Ala Kahakai National Historic Trail
- This article is an itinerary.
Established in 2000 for the preservation, protection and interpretation of traditional Native Hawaiian culture and natural resources, the Ala Kahakai NHT is a 175-mile trail corridor full of cultural and historical significance. It traverses through hundreds of ancient Hawaiian settlement sites and through over 200 ahupua'a, or traditional sea to mountain land divisions. The trail is still in the process of being created.
The Ala Kahakai was designated as a National Historic Trail by the U.S. Congress late in November 2000, and in the summer of 2001 the trail office was officially opened.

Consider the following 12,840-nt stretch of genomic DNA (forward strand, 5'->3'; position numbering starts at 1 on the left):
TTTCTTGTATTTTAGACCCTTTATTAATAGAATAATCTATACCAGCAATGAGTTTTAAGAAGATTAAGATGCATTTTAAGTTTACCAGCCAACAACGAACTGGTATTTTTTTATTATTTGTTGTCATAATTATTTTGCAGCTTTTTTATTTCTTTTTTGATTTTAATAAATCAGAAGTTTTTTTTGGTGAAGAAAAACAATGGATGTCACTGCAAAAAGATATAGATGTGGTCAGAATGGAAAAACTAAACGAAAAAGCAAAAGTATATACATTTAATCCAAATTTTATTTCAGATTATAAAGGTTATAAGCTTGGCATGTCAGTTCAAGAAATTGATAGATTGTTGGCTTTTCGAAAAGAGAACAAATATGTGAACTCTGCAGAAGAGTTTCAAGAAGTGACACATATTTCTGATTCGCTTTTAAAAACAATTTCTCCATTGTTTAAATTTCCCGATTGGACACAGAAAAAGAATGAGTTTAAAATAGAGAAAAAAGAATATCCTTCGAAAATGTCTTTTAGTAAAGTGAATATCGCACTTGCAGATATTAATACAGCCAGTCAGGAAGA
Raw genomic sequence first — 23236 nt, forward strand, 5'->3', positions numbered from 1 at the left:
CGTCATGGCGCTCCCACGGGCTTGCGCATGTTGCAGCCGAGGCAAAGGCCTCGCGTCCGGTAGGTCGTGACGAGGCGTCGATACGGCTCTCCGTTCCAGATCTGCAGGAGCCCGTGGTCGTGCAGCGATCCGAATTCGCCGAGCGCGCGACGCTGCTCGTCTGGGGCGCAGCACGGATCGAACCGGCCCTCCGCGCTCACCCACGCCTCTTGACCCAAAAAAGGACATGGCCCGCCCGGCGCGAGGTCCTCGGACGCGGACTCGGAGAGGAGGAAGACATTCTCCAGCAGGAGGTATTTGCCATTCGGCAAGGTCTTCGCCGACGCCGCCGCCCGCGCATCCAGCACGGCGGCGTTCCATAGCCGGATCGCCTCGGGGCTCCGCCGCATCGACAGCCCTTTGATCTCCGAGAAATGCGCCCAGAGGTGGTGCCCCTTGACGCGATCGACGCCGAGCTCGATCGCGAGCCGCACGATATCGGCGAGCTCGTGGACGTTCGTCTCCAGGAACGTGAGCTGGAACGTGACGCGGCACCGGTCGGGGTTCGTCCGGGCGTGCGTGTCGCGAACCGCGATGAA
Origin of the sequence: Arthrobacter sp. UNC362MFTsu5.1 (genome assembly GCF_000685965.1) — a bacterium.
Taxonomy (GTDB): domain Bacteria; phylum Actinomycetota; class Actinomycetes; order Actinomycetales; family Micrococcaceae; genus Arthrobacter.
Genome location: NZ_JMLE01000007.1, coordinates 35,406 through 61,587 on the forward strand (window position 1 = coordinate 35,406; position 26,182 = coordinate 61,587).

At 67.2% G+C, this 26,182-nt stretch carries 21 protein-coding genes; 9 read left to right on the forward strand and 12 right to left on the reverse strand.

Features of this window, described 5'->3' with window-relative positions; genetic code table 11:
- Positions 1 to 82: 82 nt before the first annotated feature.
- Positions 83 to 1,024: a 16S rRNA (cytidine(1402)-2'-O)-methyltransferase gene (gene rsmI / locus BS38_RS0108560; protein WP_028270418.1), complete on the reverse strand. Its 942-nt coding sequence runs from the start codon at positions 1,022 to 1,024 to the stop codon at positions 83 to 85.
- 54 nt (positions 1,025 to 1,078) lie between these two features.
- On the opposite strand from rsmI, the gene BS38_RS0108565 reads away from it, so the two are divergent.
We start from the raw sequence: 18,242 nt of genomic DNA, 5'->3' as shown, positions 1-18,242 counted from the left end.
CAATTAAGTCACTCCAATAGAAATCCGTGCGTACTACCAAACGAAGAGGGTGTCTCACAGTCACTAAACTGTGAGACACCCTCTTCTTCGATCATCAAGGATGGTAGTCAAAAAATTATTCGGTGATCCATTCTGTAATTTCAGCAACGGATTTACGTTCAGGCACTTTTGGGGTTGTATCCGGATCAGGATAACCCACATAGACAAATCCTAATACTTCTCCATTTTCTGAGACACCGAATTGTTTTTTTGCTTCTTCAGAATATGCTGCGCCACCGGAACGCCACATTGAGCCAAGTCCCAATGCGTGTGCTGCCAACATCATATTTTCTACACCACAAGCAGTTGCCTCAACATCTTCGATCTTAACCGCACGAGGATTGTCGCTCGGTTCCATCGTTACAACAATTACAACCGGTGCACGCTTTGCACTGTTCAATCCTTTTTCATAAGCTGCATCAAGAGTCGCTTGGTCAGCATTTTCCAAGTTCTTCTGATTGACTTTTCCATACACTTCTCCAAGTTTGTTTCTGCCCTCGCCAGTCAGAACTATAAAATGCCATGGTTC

Cultural resources along the trail include several important heiau (temples), royal centers, kahua (house site foundations), loko 'ia (fishponds) ko`a (fishing shrines), ki‘i pohaku (petroglyphs), holua (stone slide), and wahi pana (sacred places).
Flora and fauna
Natural Resources include anchialine ponds, pali (precipices), nearshore reefs, estuarine ecosystems, coastal vegetation, migratory birds, native sea turtle habitat, and several threatened and endangered endemic species of plants and animals.
The temperatures in Hawai'i are typically in the mid to upper 80's. Rainfall and weather conditions may vary at various locations where the trail is found around the island.
The trail is not currently open as National Historic Trail, although some sections are accessible by the public under State and County jurisdiction. Visitors are directed to the State Trails (Na Ala Hele) website pertaining to the Ala Kahakai trail. One available section is located in Kaloko-Honokohau National Historical Park.